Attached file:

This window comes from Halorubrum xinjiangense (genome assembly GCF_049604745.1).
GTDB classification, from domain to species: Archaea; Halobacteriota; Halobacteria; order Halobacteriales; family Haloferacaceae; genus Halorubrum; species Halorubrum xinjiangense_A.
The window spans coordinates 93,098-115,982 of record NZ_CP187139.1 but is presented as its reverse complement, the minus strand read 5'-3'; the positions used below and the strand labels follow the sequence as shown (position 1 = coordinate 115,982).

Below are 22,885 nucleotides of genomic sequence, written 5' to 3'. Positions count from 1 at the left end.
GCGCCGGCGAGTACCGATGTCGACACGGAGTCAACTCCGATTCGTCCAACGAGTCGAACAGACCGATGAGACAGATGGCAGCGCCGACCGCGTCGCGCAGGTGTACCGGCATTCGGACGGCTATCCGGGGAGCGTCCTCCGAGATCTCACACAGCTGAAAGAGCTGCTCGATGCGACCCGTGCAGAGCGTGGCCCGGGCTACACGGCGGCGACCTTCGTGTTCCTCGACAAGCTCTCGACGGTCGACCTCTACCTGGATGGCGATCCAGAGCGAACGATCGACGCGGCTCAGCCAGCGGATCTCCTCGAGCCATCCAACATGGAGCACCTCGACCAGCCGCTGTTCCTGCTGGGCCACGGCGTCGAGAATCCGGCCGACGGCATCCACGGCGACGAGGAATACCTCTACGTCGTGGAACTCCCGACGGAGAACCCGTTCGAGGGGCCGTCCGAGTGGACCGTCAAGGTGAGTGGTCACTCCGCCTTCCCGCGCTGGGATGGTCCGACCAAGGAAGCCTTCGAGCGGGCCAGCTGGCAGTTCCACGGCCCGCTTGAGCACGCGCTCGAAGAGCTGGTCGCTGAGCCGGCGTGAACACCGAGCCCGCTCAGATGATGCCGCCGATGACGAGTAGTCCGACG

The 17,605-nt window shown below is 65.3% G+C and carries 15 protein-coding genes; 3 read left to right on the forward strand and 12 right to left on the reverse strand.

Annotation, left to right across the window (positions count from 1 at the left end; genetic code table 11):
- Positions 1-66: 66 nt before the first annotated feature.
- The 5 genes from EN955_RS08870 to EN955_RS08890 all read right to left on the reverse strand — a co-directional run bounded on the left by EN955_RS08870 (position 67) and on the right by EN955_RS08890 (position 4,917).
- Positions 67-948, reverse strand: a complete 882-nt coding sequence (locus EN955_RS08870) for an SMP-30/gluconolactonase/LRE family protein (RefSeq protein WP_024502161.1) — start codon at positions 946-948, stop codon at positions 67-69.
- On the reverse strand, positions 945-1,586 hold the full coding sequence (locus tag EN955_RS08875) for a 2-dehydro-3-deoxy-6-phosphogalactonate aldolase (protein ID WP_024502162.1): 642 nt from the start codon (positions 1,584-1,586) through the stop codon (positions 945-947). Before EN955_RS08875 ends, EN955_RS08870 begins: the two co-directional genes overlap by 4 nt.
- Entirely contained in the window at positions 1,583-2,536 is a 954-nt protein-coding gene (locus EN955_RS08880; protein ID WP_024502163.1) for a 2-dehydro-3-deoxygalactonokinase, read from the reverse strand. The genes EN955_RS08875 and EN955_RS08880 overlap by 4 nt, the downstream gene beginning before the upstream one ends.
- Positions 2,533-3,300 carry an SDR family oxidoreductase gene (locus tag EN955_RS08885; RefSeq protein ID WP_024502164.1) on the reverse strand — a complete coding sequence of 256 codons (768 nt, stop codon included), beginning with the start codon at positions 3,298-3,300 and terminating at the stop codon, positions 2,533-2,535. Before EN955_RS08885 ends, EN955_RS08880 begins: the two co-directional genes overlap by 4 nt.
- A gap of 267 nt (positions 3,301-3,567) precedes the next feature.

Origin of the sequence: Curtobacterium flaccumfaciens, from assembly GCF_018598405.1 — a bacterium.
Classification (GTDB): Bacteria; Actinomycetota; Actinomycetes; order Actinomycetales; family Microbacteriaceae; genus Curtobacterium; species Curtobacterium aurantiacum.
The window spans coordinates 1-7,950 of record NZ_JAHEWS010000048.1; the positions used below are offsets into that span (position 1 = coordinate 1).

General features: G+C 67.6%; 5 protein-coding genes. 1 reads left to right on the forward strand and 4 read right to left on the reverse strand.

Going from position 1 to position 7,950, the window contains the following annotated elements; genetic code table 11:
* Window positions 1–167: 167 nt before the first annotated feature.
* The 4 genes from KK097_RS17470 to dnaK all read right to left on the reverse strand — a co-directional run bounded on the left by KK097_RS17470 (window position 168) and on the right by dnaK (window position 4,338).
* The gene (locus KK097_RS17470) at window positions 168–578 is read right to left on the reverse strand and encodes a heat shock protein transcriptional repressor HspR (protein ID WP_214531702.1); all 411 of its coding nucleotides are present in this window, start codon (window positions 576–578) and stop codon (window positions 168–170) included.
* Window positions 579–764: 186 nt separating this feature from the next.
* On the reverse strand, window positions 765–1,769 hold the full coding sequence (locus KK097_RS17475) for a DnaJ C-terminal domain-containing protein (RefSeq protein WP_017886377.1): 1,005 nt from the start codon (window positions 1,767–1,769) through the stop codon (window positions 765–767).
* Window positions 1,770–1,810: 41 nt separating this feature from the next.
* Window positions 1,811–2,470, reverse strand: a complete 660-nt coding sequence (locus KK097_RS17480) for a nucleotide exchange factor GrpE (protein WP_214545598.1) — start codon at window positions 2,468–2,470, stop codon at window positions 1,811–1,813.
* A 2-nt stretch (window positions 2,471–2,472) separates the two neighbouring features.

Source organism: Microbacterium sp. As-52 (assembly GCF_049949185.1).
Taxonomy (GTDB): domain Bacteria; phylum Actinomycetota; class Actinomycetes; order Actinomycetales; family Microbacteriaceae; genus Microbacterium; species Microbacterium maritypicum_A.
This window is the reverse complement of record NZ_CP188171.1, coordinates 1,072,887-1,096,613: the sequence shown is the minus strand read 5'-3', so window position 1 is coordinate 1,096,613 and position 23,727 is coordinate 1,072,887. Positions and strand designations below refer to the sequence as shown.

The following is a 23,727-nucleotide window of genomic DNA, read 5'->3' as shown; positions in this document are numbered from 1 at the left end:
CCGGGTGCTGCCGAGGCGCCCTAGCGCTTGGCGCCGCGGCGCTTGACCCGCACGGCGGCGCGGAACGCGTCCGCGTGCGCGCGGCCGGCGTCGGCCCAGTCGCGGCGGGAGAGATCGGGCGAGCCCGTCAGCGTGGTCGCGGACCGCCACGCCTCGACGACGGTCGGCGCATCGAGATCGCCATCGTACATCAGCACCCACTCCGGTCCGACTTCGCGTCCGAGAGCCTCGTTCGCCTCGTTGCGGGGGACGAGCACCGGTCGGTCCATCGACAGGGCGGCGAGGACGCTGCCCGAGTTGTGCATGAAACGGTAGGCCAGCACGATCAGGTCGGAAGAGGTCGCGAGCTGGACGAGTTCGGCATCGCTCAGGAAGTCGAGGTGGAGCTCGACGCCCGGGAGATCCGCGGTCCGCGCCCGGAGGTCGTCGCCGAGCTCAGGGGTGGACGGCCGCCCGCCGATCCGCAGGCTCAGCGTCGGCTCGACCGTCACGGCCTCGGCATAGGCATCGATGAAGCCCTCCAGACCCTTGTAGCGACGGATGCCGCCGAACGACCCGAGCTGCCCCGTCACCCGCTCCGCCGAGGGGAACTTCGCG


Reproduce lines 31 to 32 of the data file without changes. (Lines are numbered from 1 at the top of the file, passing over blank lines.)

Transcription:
The following is a 23,727-nucleotide window of genomic DNA, read 5'->3' as shown; positions in this document are numbered from 1 at the left end:
CCGGGTGCTGCCGAGGCGCCCTAGCGCTTGGCGCCGCGGCGCTTGACCCGCACGGCGGCGCGGAACGCGTCCGCGTGCGCGCGGCCGGCGTCGGCCCAGTCGCGGCGGGAGAGATCGGGCGAGCCCGTCAGCGTGGTCGCGGACCGCCACGCCTCGACGACGGTCGGCGCATCGAGATCGCCATCGTACATCAGCACCCACTCCGGTCCGACTTCGCGTCCGAGAGCCTCGTTCGCCTCGTTGCGGGGGACGAGCACCGGTCGGTCCATCGACAGGGCGGCGAGGACGCTGCCCGAGTTGTGCATGAAACGGTAGGCCAGCACGATCAGGTCGGAAGAGGTCGCGAGCTGGACGAGTTCGGCATCGCTCAGGAAGTCGAGGTGGAGCTCGACGCCCGGGAGATCCGCGGTCCGCGCCCGGAGGTCGTCGCCGAGCTCAGGGGTGGACGGCCGCCCGCCGATCCGCAGGCTCAGCGTCGGCTCGACCGTCACGGCCTCGGCATAGGCATCGATGAAGCCCTCCAGACCCTTGTAGCGACGGATGCCGCCGAACGACCCGAGCTGCCCCGTCACCCGCTCCGCCGAGGGGAACTTCGCG